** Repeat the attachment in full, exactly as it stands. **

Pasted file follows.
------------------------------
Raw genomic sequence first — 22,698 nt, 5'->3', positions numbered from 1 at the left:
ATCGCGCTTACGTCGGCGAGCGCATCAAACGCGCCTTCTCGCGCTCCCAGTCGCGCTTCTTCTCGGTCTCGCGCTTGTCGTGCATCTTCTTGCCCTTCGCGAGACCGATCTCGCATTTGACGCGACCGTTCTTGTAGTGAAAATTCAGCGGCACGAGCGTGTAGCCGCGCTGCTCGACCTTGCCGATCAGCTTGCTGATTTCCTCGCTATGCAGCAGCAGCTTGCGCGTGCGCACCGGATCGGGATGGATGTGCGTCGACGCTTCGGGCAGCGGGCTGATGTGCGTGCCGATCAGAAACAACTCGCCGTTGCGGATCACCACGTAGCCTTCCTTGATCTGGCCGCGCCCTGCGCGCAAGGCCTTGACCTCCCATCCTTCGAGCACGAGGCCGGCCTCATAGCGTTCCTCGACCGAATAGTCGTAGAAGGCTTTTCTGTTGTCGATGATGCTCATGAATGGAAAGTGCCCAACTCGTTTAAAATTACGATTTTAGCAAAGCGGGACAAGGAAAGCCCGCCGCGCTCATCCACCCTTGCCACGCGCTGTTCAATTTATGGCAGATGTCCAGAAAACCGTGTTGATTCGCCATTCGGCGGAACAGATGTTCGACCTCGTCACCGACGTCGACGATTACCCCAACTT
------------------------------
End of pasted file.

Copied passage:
Raw genomic sequence first — 22,698 nt, 5'->3', positions numbered from 1 at the left:
ATCGCGCTTACGTCGGCGAGCGCATCAAACGCGCCTTCTCGCGCTCCCAGTCGCGCTTCTTCTCGGTCTCGCGCTTGTCGTGCATCTTCTTGCCCTTCGCGAGACCGATCTCGCATTTGACGCGACCGTTCTTGTAGTGAAAATTCAGCGGCACGAGCGTGTAGCCGCGCTGCTCGACCTTGCCGATCAGCTTGCTGATTTCCTCGCTATGCAGCAGCAGCTTGCGCGTGCGCACCGGATCGGGATGGATGTGCGTCGACGCTTCGGGCAGCGGGCTGATGTGCGTGCCGATCAGAAACAACTCGCCGTTGCGGATCACCACGTAGCCTTCCTTGATCTGGCCGCGCCCTGCGCGCAAGGCCTTGACCTCCCATCCTTCGAGCACGAGGCCGGCCTCATAGCGTTCCTCGACCGAATAGTCGTAGAAGGCTTTTCTGTTGTCGATGATGCTCATGAATGGAAAGTGCCCAACTCGTTTAAAATTACGATTTTAGCAAAGCGGGACAAGGAAAGCCCGCCGCGCTCATCCACCCTTGCCACGCGCTGTTCAATTTATGGCAGATGTCCAGAAAACCGTGTTGATTCGCCATTCGGCGGAACAGATGTTCGACCTCGTCACCGACGTCGACGATTACCCCAACTT